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# Notes on Sorting Algorithms

Sorting algorithms can be used to handle several problems, including:

• searching
• selection
• duplicates
• distribution

This post presents notes on the following algorithms, along with links to their implementations:

An overview of the algorithms, in terms of time and implementation complexity, is shown in the table below:

Name Time Complexity Implementation Complexity
Bubble Sort O(n^2) Simple
Insertion Sort O(n^2) Simple
Merge Sort O(n log_2 n) Intermediate
Quick Sort O(n log_2 n) Intermediate
Timsort O(n log_2 n) Complex

## Bubble Sort

Each element in a list is compared to the element to its right and they are swapped if necessary, with the larger valued element moving towards the end of the list. Multiple passes are made through the list, with each pass resulting in the list moving closer to an order.

When two elements are swapped, also known as exchanged, Python can perform a simultaneous assignment, i.e. the swap can be performed in one statement:

``````elements[element], elements[element + 1] = elements[element + 1], elements[element]
``````

On the other hand, other languages require a temporary variable to hold one value during the swap:

``````temporary = elements[element]
elements[element] = elements[elements + 1]
elements[element + 1] = temporary
``````

Time complexity:

• best: O(n) - requires the sorted list check optimisation
• average: O(n^2)
• worst: O(n^2)

Characteristics:

• simple to implement
• slow to sort

View the full implementation of the bubble sort algorithm here.

### Optimisations

The bubble sort can be optimised to prevent extra unnecessary operations being performed. This optimisation involves checking for whether the list has reached an ordered state and terminating, and is referred to as the short bubble sort.

View the optimised implementation of the bubble sort algorithm here.

## Insertion Sort

Each element in a list is taken out and compared against the elements to its left until its correct position in the list is found, at which point it is inserted back into the list. The elements that are left of the element that is currently being sorted are ordered, with this order being maintained throughout the sort. All elements in the ordered sublist that are greater than the element being sorted can be moved to the right, as the sorted element is first taken out of the list leaving a free slot.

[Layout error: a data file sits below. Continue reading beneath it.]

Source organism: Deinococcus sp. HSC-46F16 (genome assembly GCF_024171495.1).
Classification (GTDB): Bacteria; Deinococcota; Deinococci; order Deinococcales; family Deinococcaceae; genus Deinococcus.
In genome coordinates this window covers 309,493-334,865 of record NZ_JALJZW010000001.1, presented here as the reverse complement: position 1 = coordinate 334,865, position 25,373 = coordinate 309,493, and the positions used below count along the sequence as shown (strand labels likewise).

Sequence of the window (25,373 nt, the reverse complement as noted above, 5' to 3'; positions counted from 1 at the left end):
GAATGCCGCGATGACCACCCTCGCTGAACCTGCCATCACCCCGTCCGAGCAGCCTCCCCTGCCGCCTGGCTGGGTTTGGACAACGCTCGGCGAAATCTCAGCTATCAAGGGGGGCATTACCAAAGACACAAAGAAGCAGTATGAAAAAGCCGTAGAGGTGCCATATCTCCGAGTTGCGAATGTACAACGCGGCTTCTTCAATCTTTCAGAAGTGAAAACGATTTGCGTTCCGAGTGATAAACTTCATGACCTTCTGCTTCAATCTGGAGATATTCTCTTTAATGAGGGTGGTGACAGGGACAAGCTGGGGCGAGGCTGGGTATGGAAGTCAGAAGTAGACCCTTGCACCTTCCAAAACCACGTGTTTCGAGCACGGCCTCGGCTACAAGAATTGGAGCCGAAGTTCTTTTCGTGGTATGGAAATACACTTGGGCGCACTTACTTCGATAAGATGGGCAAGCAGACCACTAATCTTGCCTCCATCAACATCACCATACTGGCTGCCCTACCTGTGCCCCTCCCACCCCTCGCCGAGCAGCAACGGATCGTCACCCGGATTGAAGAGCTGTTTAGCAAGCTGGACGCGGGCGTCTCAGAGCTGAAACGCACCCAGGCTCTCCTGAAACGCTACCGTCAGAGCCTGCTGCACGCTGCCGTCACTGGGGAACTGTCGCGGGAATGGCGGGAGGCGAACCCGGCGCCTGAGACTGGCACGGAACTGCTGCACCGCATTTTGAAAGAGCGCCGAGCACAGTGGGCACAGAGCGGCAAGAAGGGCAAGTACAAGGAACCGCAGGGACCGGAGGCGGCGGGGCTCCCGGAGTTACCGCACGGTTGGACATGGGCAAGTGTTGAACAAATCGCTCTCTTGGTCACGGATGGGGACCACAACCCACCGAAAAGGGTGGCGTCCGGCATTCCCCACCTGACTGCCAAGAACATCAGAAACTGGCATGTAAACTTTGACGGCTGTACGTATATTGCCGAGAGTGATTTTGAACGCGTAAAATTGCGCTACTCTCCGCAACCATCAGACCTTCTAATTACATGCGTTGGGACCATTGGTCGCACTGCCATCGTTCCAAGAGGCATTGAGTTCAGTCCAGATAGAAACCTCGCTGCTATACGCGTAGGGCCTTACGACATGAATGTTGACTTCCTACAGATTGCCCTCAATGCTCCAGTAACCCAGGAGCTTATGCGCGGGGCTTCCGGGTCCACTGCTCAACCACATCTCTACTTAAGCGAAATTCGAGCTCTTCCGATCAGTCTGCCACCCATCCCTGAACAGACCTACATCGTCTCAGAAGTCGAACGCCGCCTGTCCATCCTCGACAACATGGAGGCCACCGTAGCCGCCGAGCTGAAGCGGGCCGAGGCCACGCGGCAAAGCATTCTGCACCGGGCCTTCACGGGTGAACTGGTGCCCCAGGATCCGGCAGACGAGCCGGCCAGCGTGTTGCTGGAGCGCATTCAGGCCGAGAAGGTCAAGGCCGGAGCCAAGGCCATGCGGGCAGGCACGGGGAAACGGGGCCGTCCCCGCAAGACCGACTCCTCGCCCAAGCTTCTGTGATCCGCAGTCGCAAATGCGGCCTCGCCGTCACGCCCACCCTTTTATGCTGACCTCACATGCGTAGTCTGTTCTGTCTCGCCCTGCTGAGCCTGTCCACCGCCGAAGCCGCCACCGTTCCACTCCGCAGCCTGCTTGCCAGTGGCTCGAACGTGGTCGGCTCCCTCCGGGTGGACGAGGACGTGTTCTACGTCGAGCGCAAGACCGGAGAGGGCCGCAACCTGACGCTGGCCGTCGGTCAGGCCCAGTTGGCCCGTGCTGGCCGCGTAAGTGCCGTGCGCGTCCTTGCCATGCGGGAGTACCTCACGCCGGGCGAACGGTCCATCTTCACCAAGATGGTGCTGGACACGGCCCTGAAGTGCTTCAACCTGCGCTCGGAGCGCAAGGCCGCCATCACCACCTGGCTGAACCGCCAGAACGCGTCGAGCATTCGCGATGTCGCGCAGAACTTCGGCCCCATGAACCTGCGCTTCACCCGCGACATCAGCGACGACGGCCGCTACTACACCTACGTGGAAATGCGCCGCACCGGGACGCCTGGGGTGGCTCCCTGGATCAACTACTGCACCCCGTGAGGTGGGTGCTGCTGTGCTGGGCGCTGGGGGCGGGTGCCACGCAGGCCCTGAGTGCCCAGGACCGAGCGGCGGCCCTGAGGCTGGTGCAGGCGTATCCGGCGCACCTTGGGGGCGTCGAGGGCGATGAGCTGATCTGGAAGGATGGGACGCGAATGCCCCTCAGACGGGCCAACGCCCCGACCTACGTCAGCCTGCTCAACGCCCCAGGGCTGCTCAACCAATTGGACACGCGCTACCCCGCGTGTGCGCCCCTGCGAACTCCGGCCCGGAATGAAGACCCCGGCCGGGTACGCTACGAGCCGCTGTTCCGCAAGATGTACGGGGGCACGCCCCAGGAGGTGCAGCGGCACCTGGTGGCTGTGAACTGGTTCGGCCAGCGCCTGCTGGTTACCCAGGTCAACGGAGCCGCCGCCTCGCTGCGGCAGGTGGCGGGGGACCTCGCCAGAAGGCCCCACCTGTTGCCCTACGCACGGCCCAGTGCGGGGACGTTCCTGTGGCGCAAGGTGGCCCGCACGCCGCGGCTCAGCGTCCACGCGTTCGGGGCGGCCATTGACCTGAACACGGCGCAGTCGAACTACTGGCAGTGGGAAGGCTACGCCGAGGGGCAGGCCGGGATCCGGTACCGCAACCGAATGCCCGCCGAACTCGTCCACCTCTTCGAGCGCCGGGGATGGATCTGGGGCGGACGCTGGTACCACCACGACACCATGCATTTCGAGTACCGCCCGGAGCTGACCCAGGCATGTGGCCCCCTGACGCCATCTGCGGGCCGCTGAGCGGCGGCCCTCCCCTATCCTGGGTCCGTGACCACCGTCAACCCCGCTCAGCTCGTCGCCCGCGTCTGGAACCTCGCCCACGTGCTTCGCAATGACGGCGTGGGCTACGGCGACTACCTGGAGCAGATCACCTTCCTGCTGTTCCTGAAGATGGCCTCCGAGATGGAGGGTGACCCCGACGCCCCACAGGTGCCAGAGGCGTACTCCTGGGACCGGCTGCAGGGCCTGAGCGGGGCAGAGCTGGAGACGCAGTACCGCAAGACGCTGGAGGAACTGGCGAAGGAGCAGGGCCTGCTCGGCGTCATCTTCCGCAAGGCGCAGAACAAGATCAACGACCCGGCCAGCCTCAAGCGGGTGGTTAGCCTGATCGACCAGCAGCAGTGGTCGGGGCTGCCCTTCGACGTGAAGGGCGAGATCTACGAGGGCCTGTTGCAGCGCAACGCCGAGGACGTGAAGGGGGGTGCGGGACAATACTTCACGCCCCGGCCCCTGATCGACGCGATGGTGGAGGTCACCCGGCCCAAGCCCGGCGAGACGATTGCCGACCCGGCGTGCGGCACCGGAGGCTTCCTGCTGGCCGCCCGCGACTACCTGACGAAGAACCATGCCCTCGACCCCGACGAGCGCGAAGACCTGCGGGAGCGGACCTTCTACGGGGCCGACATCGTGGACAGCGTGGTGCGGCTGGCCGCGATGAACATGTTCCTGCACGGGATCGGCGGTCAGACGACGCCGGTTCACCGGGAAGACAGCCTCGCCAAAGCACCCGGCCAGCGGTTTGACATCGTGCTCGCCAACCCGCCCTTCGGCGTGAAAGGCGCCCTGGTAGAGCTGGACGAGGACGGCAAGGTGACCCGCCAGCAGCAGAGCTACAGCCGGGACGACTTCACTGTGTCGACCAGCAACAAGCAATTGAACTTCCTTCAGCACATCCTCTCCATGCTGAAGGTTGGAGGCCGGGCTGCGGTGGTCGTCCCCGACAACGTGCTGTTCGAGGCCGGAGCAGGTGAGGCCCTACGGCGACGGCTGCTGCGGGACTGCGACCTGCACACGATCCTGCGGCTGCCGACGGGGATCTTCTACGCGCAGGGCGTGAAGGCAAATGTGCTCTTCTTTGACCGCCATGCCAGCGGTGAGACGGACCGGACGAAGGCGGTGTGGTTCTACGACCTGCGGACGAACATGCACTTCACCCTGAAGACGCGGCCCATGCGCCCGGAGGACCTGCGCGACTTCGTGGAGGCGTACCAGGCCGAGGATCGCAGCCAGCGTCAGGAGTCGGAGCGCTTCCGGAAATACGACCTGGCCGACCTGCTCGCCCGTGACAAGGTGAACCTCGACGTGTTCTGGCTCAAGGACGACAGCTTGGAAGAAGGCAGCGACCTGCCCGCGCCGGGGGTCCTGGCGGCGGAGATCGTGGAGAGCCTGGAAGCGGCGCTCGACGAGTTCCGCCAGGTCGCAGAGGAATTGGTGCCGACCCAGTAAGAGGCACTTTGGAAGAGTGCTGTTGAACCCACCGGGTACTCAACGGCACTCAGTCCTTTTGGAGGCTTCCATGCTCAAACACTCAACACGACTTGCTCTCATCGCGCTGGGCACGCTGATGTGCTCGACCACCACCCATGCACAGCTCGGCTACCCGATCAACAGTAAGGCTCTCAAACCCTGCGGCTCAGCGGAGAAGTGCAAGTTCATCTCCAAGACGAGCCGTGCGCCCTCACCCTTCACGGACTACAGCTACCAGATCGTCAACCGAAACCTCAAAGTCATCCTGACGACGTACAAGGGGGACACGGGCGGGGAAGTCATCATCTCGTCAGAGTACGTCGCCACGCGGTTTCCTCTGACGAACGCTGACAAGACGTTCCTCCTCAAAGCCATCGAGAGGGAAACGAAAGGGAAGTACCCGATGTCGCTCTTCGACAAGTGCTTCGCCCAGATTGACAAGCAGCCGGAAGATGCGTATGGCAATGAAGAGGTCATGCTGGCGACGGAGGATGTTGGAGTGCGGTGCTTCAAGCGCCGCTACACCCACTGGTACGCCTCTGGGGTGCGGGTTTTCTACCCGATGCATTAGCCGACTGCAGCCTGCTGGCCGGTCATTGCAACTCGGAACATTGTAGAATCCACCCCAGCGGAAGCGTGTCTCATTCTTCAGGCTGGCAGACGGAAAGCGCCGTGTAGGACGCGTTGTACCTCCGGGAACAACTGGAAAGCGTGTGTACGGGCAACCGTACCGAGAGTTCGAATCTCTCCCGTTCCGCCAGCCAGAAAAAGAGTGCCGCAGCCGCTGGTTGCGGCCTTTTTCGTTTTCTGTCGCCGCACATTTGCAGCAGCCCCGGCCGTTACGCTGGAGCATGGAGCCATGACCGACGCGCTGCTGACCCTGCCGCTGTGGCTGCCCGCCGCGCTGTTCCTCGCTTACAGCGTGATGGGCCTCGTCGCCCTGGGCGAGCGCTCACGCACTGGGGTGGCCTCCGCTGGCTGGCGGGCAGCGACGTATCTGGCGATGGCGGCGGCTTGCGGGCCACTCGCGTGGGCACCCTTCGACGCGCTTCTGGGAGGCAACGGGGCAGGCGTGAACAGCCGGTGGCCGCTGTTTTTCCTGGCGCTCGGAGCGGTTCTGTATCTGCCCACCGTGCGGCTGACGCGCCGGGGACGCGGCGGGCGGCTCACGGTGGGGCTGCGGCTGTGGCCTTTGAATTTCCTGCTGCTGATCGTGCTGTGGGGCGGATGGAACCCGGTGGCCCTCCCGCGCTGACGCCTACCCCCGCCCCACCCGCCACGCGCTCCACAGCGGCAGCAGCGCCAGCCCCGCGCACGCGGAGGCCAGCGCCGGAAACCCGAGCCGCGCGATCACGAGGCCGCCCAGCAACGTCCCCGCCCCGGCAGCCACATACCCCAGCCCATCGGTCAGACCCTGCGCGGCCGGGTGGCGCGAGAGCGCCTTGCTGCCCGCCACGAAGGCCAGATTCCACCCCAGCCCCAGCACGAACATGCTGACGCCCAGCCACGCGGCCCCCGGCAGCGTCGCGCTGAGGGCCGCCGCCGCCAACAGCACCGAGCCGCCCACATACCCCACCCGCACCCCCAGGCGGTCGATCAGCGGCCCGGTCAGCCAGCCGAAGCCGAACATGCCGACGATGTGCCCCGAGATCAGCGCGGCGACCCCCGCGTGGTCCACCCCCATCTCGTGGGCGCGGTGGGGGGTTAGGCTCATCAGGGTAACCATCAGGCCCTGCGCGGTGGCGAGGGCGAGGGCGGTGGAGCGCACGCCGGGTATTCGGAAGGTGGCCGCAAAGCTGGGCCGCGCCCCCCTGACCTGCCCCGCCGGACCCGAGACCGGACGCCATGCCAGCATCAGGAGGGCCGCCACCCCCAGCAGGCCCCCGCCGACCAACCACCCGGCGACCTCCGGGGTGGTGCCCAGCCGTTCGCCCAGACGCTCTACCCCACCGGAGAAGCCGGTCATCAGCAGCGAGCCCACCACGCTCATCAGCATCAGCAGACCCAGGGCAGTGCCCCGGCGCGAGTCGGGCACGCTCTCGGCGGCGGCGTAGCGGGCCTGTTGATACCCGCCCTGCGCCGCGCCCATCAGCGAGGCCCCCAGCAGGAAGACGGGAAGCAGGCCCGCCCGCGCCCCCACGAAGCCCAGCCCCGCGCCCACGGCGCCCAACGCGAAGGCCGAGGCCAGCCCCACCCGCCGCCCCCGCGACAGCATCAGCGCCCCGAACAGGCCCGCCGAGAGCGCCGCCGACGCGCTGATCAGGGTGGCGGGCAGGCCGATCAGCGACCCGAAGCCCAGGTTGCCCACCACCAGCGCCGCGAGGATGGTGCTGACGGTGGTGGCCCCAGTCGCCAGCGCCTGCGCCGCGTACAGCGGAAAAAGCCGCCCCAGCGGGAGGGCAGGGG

Time complexity:

• best: O(n) - when the list is already sorted
• average: O(n^2)
• worst: O(n^2)

Characteristics:

• simple to implement
• more efficient than quadratic algorithms, such as the bubble sort
• not efficient for large datasets

View the full implementation of the insertion sort algorithm here.

## Merge Sort

This algorithm uses recursion to sort a list of unordered elements. In particular, the divide-and-conquer approach is used, which has the following structure:

• break the problem into smaller sub-problems
• solve each sub-problem using recursion
• combine the solution for each solved sub-problem to form the solution

The merge sort algorithm repeatedly splits a list of elements in half until only one element is left in each half, at which point each half is considered sorted. After splitting the list, the next step is to combine the halves to form incrementally larger ordered lists.

Time complexity:

• best: O(n log_2 n)
• average: O(n log_2 n)
• worst: O(n log_2 n)

Characteristics:

• an efficient algorithm that scales to large datasets
• can be parallelised as it breaks the input into smaller chunks
• time penalty due to recursion which does not perform well with smaller datasets
• larger memory requirement, in comparison to other algorithms, due to copying lists

View the full implementation of the merge sort algorithm here.

## Quick Sort

Quick sort is also a recursive algorithm that utilises the divide-and-conquer approach. First, the unordered list is repeatedly split into two lists, where one holds lower-valued elements and the other holds higher valued elements. This split is known as partitioning and is implemented by selecting a pivot value, where the position of the pivot value in the list is called the split point. Second, the placement of elements into the two lists is performed, and the two lists are merged until the recursion is complete.

Time complexity:

• best: O(n)
• average: O(n log_2 n)
• worst: O(n^2)

The worst case can be set to O(n log_2 n) if the pivot value is selected by finding the median value in the list. But, in practice, implementing this only has benefits when handling large datasets.

Characteristics:

• an efficient sorting algorithm
• can be parallelised due to it breaking the input into small chunks
• cannot guarantee the average time complexity of O(n log_2 n)
• requires larger amounts of memory due to it creating new lists
• not efficient for smaller datasets

View the full implementation of the quick sort algorithm here.

## Timsort

This sorting algorithm utilises both the insertion and merge sorting algorithms, resulting in a hybrid approach to ordering a list. It takes advantage of natural runs, i.e. elements that are already sorted. These runs are collected and then merged to form the final solution.

Time complexity:

• best: O(n) - lists that are close to ordered
• average: O(n log_2 n)
• worst: O(n log_2 n)

Characteristics:

• complex algorithm to implement
• performs well with small and large datasets
• time complexity is fairly consistent

View the full implementation of the timsort algorithm here.